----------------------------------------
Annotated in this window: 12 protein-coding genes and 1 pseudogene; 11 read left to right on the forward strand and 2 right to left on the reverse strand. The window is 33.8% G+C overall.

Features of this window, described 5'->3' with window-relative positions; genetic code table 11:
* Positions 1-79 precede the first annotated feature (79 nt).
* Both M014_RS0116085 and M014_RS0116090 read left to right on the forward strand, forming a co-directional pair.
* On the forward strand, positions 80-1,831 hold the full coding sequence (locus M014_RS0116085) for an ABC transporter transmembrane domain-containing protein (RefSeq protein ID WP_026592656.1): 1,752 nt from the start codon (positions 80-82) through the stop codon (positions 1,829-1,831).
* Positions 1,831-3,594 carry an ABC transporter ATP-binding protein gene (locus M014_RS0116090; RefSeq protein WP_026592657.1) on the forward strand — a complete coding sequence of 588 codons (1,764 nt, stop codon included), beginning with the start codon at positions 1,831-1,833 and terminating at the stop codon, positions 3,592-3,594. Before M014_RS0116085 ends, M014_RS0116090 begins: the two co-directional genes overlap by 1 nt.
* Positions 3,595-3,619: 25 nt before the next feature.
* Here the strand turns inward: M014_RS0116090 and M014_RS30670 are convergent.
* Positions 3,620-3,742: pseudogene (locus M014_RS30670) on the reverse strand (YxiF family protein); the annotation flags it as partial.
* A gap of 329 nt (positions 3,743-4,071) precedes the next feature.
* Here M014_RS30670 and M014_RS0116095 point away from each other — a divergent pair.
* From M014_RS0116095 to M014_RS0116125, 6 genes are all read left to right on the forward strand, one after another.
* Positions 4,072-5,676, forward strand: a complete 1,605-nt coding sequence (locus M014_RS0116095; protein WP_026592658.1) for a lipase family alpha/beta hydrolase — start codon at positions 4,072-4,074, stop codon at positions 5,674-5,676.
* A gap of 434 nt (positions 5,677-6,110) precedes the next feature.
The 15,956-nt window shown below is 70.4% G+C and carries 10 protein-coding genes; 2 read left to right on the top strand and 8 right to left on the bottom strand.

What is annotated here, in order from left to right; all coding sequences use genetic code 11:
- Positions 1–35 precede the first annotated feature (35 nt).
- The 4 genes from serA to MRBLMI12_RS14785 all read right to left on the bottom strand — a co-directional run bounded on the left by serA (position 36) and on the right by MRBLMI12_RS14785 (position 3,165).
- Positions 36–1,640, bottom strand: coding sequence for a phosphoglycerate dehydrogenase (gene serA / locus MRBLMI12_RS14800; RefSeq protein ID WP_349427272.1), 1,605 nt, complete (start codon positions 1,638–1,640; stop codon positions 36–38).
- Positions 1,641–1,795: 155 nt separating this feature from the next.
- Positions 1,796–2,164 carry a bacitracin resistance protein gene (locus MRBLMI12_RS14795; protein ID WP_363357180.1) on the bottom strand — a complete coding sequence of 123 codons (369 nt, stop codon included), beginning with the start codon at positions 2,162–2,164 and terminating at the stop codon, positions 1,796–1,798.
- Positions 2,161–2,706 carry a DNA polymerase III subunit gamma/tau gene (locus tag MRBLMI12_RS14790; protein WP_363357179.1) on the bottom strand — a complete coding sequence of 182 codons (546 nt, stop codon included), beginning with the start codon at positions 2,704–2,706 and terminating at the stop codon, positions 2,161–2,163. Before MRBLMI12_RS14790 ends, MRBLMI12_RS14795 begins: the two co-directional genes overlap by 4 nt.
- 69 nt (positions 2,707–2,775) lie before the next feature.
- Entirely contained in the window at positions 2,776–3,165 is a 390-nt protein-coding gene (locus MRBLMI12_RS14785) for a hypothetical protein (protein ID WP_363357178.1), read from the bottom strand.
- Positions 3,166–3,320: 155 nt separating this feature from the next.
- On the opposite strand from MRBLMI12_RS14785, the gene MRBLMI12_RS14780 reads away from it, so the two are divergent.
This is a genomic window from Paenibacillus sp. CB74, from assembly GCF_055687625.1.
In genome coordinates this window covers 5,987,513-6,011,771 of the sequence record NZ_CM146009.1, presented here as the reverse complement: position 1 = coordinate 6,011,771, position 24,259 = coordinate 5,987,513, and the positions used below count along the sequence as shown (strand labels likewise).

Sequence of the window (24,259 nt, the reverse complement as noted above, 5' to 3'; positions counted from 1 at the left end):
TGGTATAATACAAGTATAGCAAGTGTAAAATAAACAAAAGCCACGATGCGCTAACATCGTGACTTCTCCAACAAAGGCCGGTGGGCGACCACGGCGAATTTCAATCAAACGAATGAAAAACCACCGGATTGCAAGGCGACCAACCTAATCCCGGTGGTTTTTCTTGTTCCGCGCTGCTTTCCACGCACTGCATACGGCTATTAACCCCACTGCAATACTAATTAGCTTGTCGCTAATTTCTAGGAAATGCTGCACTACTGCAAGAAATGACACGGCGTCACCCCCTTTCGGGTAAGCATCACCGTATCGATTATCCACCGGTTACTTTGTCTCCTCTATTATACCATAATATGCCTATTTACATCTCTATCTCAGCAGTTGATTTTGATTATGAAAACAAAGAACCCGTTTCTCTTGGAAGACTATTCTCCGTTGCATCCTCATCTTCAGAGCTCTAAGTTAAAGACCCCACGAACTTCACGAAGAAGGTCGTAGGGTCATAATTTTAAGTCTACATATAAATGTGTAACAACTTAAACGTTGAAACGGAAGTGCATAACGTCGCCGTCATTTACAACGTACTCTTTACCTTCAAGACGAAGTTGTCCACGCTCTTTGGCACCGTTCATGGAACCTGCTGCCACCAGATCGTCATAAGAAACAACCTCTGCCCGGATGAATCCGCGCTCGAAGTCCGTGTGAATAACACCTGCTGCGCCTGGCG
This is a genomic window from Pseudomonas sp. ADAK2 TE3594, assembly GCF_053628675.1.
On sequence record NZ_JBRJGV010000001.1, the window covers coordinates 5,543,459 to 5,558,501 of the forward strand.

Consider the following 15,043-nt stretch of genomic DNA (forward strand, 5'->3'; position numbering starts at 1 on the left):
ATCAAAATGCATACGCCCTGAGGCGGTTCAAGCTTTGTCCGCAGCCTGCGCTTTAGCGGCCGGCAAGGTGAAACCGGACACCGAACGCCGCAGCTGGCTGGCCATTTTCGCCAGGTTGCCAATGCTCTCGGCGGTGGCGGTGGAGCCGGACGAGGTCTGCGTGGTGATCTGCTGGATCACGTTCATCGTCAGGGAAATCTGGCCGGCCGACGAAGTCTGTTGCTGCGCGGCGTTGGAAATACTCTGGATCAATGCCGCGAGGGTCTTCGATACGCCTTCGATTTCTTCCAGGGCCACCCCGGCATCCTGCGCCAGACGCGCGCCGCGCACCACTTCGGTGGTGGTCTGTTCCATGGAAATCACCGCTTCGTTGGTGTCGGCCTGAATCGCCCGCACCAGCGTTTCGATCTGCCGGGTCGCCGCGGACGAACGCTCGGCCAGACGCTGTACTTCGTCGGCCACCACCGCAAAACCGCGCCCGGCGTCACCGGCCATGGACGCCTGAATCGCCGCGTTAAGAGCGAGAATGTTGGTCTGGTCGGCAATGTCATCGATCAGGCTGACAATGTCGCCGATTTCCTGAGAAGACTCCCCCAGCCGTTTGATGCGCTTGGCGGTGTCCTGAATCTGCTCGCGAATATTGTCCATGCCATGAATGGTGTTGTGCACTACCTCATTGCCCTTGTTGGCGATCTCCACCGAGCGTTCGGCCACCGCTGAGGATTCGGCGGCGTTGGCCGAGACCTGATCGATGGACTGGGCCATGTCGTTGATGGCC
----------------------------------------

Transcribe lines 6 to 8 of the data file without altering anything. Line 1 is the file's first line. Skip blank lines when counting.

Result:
* Positions 1,831-3,594 carry an ABC transporter ATP-binding protein gene (locus M014_RS0116090; RefSeq protein WP_026592657.1) on the forward strand — a complete coding sequence of 588 codons (1,764 nt, stop codon included), beginning with the start codon at positions 1,831-1,833 and terminating at the stop codon, positions 3,592-3,594. Before M014_RS0116085 ends, M014_RS0116090 begins: the two co-directional genes overlap by 1 nt.
* Positions 3,595-3,619: 25 nt before the next feature.
* Here the strand turns inward: M014_RS0116090 and M014_RS30670 are convergent.